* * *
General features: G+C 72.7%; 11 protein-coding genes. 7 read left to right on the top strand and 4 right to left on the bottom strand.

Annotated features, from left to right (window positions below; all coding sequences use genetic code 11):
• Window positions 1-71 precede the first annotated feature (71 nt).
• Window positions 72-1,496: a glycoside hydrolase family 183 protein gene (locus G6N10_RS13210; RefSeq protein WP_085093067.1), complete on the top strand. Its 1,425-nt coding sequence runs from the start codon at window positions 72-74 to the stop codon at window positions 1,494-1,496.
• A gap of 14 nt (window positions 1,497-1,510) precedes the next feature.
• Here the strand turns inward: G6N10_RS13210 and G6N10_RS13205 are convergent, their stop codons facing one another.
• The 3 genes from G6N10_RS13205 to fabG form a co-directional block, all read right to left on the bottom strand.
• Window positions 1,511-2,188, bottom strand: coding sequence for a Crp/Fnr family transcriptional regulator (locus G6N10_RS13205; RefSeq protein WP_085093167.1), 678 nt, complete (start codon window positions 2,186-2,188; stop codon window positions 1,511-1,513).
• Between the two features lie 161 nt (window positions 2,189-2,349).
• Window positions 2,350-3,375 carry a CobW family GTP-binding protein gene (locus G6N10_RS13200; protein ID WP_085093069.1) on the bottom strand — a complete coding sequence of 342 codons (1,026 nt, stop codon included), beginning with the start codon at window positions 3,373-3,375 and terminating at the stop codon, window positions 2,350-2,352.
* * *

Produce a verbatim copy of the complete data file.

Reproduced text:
General features: G+C 72.7%; 11 protein-coding genes. 7 read left to right on the top strand and 4 right to left on the bottom strand.

Annotated features, from left to right (window positions below; all coding sequences use genetic code 11):
• Window positions 1-71 precede the first annotated feature (71 nt).
• Window positions 72-1,496: a glycoside hydrolase family 183 protein gene (locus G6N10_RS13210; RefSeq protein WP_085093067.1), complete on the top strand. Its 1,425-nt coding sequence runs from the start codon at window positions 72-74 to the stop codon at window positions 1,494-1,496.
• A gap of 14 nt (window positions 1,497-1,510) precedes the next feature.
• Here the strand turns inward: G6N10_RS13210 and G6N10_RS13205 are convergent, their stop codons facing one another.
• The 3 genes from G6N10_RS13205 to fabG form a co-directional block, all read right to left on the bottom strand.
• Window positions 1,511-2,188, bottom strand: coding sequence for a Crp/Fnr family transcriptional regulator (locus G6N10_RS13205; RefSeq protein WP_085093167.1), 678 nt, complete (start codon window positions 2,186-2,188; stop codon window positions 1,511-1,513).
• Between the two features lie 161 nt (window positions 2,189-2,349).
• Window positions 2,350-3,375 carry a CobW family GTP-binding protein gene (locus G6N10_RS13200; protein ID WP_085093069.1) on the bottom strand — a complete coding sequence of 342 codons (1,026 nt, stop codon included), beginning with the start codon at window positions 3,373-3,375 and terminating at the stop codon, window positions 2,350-2,352.